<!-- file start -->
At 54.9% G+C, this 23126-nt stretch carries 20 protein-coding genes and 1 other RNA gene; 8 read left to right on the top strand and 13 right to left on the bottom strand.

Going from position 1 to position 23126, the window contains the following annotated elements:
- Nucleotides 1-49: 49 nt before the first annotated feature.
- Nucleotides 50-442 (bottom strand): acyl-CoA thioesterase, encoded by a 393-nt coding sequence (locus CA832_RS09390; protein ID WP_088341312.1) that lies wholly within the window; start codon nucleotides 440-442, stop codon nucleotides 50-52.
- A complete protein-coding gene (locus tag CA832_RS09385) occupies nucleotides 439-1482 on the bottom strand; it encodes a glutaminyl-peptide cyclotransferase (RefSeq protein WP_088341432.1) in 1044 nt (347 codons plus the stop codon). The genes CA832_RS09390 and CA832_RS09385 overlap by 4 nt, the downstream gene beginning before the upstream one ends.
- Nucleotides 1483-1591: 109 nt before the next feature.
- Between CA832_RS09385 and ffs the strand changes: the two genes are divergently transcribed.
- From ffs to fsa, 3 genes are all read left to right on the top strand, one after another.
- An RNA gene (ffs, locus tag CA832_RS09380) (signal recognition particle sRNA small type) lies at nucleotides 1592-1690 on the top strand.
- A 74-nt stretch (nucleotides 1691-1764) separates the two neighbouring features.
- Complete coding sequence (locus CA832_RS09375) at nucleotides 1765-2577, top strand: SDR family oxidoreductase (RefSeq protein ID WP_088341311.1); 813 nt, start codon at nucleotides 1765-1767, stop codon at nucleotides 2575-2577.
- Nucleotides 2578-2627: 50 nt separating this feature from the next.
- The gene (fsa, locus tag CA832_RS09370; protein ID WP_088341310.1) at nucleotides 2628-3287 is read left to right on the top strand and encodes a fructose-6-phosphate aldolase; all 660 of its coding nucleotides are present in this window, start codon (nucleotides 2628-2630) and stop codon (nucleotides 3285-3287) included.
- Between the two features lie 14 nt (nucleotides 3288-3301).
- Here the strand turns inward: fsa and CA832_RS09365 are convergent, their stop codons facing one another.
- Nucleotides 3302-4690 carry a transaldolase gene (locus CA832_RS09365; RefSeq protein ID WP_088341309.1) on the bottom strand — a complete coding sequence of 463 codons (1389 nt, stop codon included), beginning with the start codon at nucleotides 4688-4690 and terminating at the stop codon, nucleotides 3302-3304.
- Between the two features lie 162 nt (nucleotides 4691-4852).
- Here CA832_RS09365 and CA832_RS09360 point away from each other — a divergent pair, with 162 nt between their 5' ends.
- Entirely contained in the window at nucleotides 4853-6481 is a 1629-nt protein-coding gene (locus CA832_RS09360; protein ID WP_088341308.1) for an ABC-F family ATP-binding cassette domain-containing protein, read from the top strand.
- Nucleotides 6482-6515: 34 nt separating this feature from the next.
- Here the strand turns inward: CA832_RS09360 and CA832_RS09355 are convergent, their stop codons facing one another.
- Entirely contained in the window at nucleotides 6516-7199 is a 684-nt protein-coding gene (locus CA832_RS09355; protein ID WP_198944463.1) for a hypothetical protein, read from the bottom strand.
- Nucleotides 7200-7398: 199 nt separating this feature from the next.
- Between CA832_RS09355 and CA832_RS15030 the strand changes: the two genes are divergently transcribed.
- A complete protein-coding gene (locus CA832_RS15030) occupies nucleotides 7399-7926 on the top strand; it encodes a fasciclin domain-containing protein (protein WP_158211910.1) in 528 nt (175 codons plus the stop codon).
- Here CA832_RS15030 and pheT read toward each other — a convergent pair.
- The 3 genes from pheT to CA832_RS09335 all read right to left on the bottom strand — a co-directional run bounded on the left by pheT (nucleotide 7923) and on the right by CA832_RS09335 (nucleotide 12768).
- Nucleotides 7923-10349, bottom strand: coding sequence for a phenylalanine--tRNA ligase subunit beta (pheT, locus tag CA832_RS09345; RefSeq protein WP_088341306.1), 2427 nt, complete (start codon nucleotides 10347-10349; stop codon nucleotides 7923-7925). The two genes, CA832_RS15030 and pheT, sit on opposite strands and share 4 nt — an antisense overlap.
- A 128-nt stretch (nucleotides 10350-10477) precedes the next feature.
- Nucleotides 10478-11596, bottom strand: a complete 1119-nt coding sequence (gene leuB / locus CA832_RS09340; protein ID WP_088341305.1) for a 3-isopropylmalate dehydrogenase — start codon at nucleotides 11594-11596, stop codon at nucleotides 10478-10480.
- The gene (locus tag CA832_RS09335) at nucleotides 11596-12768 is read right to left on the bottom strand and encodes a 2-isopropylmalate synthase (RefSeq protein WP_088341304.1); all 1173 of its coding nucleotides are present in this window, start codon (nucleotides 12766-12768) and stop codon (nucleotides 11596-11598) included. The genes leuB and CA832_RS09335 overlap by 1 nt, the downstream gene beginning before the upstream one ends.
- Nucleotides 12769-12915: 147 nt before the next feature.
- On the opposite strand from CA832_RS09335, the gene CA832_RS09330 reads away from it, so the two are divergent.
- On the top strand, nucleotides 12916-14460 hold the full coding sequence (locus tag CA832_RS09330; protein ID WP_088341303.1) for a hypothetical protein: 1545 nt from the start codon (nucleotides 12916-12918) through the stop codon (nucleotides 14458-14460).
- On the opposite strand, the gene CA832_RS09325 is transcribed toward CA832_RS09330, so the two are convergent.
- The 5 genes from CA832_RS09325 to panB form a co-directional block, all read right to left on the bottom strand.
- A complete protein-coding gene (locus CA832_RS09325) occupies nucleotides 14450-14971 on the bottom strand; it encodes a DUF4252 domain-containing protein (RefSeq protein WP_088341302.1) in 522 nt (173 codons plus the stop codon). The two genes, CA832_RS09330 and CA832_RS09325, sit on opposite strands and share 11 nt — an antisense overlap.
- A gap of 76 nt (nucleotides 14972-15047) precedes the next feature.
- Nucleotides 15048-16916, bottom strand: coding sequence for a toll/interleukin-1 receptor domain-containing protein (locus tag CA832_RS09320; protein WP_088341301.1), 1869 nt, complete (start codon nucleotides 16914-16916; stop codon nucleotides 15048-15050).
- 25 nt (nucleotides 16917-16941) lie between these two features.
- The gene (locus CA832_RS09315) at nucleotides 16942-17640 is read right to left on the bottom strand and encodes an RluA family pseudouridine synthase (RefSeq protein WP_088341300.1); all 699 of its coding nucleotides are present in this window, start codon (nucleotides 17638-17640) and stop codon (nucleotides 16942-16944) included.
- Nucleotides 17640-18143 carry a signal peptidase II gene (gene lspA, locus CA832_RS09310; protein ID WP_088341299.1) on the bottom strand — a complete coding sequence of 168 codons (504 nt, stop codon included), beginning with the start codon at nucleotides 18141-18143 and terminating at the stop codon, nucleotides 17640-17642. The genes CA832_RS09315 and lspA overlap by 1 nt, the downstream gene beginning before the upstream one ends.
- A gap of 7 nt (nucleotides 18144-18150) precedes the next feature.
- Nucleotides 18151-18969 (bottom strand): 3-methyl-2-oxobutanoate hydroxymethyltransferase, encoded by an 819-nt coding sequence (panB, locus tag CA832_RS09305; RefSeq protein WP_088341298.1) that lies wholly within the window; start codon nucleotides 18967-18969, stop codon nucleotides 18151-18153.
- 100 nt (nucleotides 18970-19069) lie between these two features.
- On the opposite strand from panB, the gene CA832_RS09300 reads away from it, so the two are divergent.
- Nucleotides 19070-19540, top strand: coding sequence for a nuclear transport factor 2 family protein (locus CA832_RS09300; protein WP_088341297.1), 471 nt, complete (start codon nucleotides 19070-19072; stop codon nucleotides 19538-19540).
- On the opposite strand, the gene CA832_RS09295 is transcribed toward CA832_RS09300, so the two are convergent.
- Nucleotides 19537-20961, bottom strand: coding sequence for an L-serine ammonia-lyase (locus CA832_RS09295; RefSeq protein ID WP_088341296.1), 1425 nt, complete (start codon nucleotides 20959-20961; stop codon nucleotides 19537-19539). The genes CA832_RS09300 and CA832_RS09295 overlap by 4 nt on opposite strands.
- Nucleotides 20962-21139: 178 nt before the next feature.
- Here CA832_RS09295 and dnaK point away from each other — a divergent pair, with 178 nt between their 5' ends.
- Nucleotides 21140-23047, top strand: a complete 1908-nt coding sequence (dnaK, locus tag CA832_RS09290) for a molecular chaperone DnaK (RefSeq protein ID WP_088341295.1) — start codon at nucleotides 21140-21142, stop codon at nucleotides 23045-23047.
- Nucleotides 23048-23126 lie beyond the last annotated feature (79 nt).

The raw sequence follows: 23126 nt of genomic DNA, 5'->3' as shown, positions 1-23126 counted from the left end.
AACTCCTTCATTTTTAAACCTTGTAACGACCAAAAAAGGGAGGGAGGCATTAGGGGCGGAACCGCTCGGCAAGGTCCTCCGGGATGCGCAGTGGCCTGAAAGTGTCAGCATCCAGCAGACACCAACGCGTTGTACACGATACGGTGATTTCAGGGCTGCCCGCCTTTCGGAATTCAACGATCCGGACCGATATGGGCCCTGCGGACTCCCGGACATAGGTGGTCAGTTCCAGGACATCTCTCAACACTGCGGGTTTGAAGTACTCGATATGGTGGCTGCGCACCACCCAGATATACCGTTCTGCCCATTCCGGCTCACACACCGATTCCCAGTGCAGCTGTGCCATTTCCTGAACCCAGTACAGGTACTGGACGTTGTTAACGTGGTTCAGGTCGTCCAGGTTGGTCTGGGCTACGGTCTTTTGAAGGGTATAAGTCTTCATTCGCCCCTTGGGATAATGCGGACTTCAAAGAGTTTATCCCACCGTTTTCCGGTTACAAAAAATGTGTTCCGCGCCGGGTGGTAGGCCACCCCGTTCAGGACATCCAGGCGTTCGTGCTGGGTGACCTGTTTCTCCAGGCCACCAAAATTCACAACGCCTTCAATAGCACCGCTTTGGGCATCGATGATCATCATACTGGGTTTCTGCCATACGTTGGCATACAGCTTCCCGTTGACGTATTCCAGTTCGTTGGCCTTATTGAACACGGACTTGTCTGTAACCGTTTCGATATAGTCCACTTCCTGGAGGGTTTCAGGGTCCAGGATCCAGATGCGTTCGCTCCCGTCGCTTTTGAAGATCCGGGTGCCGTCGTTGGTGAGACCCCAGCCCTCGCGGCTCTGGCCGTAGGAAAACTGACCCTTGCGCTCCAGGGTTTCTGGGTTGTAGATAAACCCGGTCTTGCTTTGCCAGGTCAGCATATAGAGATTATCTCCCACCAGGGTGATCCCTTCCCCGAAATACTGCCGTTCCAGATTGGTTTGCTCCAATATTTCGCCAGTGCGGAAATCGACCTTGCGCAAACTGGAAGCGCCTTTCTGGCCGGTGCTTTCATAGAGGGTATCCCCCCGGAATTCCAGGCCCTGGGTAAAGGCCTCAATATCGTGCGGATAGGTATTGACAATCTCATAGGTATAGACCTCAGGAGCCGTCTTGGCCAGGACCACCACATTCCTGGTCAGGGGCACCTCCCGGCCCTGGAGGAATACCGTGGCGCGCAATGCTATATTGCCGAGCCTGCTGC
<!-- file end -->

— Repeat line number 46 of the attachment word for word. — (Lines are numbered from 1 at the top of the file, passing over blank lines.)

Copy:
- On the opposite strand from panB, the gene CA832_RS09300 reads away from it, so the two are divergent.